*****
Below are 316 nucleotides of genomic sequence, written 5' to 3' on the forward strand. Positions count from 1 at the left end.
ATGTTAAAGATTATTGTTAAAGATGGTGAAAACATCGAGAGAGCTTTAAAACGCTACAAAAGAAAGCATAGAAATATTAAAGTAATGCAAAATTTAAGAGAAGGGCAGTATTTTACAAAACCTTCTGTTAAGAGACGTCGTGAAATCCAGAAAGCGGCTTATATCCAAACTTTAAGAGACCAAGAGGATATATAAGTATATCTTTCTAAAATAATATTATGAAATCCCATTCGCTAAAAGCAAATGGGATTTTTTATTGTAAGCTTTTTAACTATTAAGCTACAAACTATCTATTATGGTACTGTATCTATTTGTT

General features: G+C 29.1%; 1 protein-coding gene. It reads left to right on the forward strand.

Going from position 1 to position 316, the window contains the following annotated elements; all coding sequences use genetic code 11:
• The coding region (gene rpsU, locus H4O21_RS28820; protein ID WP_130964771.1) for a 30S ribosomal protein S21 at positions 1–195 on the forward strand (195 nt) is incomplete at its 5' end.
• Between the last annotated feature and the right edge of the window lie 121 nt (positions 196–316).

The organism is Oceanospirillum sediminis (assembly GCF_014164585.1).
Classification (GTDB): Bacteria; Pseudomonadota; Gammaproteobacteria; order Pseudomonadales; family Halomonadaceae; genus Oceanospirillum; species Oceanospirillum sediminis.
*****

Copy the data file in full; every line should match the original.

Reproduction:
Below are 316 nucleotides of genomic sequence, written 5' to 3' on the forward strand. Positions count from 1 at the left end.
ATGTTAAAGATTATTGTTAAAGATGGTGAAAACATCGAGAGAGCTTTAAAACGCTACAAAAGAAAGCATAGAAATATTAAAGTAATGCAAAATTTAAGAGAAGGGCAGTATTTTACAAAACCTTCTGTTAAGAGACGTCGTGAAATCCAGAAAGCGGCTTATATCCAAACTTTAAGAGACCAAGAGGATATATAAGTATATCTTTCTAAAATAATATTATGAAATCCCATTCGCTAAAAGCAAATGGGATTTTTTATTGTAAGCTTTTTAACTATTAAGCTACAAACTATCTATTATGGTACTGTATCTATTTGTT

General features: G+C 29.1%; 1 protein-coding gene. It reads left to right on the forward strand.

Going from position 1 to position 316, the window contains the following annotated elements; all coding sequences use genetic code 11:
• The coding region (gene rpsU, locus H4O21_RS28820; protein ID WP_130964771.1) for a 30S ribosomal protein S21 at positions 1–195 on the forward strand (195 nt) is incomplete at its 5' end.
• Between the last annotated feature and the right edge of the window lie 121 nt (positions 196–316).

The organism is Oceanospirillum sediminis (assembly GCF_014164585.1).
Classification (GTDB): Bacteria; Pseudomonadota; Gammaproteobacteria; order Pseudomonadales; family Halomonadaceae; genus Oceanospirillum; species Oceanospirillum sediminis.